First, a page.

Artist extraordinaire SB has been busy in Photoshop composing the Dead Man’s Hand. Last week the discussion was on how to increase the sense of space in the rough draft and how to increase the sense that something unexpected was about to happen. To diligent readers jumping aboard the story now, the Dead Man’s Hand is the cover illustration for my upcoming title Paying Melpomene’s Price. The dead man’s hand is a poker hand (pair aces on eights) which stands in as a visual analogue of the unexpected because that.s the hand Wild Bill Hickok held when he was unexpectedly shot! It.s a fitting illustration because one of the central themes explored in Paying Melpomene’s Price is the disproportionately large effect the unexpected can have on the best laid plans of mice and men. Here.s the sketch before the brainstorming session:
Bringing the Dead Man’s Hand Together
A good start! We wanted to do a couple of things to make it even better: 1) focus more attention onto the poker hand, 2) increase the sense of space, and 3) make it more obvious that something really bad is going to go down.
So the construction crew came in and busted down the bookshelf on the right wall, a table was added in the back right corner to suggest that the space extends to the right, a barstool was placed in the front left corner also to suggest that the space extends towards the viewer, the table was flipped 90 degrees, the staff door moved and left open (to generate space receding into the distance, and the sleepy husky was moved further into the background.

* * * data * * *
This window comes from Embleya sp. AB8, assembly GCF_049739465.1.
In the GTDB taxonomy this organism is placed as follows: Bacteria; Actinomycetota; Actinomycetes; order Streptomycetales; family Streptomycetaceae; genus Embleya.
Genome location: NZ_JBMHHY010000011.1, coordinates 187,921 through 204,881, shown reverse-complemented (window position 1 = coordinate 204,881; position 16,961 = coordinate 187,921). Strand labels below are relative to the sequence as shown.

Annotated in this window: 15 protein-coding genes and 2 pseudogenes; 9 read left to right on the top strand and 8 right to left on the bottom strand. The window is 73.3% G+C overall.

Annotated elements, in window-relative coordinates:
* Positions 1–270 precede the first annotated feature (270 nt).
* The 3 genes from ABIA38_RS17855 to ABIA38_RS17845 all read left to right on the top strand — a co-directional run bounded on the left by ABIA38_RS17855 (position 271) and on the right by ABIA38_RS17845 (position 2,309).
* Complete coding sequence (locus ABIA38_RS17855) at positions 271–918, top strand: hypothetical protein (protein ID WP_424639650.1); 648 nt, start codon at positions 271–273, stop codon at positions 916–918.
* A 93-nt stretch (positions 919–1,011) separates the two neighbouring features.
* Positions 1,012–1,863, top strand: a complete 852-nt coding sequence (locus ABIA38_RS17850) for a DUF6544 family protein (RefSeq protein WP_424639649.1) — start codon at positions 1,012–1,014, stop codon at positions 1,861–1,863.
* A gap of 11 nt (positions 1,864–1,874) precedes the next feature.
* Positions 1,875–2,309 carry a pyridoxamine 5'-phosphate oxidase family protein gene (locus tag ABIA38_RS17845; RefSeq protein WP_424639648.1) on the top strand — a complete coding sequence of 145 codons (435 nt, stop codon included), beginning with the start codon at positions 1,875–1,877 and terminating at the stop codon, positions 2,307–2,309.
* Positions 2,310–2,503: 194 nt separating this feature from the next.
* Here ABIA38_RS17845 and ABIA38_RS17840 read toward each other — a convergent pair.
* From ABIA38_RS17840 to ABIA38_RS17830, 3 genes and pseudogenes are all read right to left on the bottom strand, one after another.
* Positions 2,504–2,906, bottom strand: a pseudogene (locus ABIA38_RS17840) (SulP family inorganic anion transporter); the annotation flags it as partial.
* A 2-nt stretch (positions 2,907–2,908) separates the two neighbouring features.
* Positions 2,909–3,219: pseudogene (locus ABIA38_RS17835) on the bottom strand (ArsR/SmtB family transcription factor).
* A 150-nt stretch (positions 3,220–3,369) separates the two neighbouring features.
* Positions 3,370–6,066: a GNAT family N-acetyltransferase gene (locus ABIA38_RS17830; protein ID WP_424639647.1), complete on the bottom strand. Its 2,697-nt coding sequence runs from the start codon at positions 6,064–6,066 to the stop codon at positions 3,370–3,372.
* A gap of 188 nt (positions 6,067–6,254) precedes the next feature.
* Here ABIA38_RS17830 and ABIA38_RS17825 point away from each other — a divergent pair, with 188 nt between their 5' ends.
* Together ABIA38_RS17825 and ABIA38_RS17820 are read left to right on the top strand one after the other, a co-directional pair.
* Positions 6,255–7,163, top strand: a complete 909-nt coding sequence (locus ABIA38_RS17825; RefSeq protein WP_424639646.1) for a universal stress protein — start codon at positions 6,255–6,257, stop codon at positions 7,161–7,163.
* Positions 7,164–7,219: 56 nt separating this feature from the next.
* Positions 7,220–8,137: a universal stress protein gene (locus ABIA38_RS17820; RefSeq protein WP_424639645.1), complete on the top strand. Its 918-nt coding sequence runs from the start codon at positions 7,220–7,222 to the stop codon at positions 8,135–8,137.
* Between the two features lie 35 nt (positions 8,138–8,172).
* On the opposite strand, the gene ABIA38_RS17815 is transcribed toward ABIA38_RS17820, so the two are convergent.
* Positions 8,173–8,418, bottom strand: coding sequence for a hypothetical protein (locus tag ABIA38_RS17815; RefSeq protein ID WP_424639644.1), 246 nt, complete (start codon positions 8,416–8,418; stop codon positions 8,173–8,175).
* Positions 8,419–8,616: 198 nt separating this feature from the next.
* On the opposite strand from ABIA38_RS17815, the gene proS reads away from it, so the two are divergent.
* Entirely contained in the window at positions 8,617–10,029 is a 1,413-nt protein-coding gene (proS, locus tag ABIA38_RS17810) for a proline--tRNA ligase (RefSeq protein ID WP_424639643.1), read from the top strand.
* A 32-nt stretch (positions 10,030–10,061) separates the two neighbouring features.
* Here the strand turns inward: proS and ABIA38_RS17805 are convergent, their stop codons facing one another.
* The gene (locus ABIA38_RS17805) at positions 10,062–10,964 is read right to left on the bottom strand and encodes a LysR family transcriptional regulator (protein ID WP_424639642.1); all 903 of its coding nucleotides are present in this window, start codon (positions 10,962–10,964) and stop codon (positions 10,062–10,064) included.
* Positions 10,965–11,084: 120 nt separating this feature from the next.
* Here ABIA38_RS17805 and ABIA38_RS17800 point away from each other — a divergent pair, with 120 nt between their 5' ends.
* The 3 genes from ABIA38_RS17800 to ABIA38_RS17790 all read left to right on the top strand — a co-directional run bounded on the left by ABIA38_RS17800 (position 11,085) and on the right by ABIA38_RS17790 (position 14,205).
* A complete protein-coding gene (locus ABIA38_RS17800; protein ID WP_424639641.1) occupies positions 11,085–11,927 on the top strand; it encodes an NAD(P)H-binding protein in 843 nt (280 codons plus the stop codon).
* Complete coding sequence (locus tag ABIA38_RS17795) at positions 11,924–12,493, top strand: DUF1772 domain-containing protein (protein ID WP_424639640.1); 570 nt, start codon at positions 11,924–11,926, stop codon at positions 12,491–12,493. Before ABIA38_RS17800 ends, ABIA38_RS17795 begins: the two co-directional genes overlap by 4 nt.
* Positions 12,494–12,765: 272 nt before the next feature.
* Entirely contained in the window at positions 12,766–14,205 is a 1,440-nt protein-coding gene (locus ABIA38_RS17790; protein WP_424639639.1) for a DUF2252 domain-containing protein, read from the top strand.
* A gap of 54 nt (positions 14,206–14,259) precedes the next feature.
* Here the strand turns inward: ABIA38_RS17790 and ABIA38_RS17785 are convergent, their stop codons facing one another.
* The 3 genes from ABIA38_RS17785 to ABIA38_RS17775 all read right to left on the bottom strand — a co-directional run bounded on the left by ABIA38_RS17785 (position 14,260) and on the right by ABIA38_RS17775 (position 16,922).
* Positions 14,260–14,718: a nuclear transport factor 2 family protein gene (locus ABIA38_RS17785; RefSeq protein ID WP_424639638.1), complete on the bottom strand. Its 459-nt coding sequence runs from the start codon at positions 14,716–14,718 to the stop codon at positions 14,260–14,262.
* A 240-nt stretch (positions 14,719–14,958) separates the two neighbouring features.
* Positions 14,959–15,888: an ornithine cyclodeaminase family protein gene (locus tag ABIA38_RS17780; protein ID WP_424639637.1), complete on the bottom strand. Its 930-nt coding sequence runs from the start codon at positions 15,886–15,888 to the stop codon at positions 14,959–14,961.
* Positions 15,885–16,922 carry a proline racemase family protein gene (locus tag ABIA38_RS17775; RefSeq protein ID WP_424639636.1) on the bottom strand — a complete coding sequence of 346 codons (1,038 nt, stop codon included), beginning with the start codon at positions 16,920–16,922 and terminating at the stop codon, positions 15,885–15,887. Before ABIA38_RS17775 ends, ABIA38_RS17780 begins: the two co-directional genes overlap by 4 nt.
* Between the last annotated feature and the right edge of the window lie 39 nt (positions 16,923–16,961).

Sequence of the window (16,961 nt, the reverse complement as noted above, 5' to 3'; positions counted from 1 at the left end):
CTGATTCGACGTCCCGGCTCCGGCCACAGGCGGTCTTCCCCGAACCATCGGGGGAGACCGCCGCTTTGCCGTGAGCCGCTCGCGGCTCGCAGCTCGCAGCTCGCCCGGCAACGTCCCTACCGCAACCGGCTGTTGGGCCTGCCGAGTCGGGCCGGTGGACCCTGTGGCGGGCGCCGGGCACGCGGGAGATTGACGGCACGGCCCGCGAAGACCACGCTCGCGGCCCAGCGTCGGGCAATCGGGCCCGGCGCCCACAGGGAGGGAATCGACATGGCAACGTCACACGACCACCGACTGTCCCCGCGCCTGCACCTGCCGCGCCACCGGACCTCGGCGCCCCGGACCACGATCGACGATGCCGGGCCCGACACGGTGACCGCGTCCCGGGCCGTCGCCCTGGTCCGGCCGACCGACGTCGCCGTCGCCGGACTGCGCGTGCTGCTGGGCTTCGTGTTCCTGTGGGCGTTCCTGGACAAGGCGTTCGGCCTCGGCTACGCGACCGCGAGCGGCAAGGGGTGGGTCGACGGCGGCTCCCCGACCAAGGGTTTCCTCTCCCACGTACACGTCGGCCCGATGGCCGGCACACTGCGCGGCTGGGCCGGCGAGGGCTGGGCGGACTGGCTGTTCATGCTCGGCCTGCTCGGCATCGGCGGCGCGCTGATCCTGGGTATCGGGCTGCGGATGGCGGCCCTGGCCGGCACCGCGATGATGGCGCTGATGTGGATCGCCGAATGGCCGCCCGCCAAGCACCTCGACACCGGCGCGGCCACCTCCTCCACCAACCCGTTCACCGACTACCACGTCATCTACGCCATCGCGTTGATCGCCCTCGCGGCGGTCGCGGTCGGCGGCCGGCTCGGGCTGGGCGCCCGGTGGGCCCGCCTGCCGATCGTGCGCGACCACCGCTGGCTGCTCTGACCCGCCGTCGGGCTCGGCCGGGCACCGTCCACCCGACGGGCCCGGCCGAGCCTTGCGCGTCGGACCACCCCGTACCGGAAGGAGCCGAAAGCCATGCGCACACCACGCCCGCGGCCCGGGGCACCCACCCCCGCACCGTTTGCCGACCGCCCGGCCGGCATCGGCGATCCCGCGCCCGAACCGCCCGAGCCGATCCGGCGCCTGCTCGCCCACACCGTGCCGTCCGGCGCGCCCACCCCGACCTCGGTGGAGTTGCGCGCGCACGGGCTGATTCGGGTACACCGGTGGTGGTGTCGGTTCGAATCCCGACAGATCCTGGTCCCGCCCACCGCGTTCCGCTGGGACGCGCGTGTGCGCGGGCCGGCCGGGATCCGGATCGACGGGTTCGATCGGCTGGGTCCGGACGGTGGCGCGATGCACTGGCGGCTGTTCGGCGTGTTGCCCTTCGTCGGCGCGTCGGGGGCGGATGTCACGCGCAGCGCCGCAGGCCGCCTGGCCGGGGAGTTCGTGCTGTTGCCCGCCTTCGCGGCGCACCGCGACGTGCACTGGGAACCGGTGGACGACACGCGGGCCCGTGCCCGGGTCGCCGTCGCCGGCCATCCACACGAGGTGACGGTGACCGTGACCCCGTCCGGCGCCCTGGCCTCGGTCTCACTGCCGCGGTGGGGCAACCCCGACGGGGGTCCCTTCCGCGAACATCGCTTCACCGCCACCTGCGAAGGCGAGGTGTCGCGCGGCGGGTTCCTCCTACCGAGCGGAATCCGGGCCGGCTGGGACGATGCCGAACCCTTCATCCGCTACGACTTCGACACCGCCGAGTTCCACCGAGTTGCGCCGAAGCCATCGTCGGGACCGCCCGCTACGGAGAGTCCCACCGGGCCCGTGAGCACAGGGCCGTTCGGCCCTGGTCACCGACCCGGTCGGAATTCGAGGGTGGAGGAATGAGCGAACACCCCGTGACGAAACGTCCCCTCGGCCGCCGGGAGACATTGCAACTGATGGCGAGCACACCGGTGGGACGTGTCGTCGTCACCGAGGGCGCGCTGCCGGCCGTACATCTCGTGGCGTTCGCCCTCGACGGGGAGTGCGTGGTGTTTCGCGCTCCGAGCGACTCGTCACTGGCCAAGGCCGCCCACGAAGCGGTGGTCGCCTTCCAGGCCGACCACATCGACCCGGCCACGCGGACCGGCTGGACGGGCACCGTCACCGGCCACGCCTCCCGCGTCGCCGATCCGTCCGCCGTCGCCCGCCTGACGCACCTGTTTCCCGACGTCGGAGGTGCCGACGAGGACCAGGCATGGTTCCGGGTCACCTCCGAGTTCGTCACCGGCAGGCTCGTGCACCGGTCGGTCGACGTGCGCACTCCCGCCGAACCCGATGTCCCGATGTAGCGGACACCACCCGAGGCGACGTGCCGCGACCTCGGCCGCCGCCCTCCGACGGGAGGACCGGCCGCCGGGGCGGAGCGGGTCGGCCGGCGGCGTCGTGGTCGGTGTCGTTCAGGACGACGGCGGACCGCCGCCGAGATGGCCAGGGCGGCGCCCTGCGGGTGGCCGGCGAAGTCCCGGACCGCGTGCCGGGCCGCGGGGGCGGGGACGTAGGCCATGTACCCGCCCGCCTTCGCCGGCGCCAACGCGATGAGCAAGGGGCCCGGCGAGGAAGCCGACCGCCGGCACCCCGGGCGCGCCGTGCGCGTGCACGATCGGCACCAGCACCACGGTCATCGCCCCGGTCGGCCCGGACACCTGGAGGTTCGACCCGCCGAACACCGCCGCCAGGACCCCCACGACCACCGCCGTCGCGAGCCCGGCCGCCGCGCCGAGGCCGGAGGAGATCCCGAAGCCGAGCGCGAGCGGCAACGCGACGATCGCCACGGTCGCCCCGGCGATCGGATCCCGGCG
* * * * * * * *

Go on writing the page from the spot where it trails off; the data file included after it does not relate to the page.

Here.s how it looks now:
Here are the details:
The changes look bang on! The gambler on the right holding his hand in a protective gesture really adds to the suspense. The space is nice too as it allows the eye to wander around. Moving the dog to the back also concentrates the action in the front and makes the action more concentrated, as the dog is having a snooze.
At some point, the Dead Man’s Hand is going to get transferred from Photoshop into a real watercolour painting. The creative team.s going to get together for another session in the next few days and talk about the gambler on the left and the bartender. Originally the gambler on the left was cast as the ‘cool’ guy, but contextually, it might work better for him to express some form of surprise. Same with the bartender. The only character not looking surprised is the ‘make my day’ barstool guy. But with the scowl, it sort of works even better for the overall tension of the piece: it give it more of an ominous edge.
There you have it! I hope the Dead Man’s Hand is coming together to your satisfaction! Until next time, I.m Edwin Wong and I have been Doing Melpomene’s Work.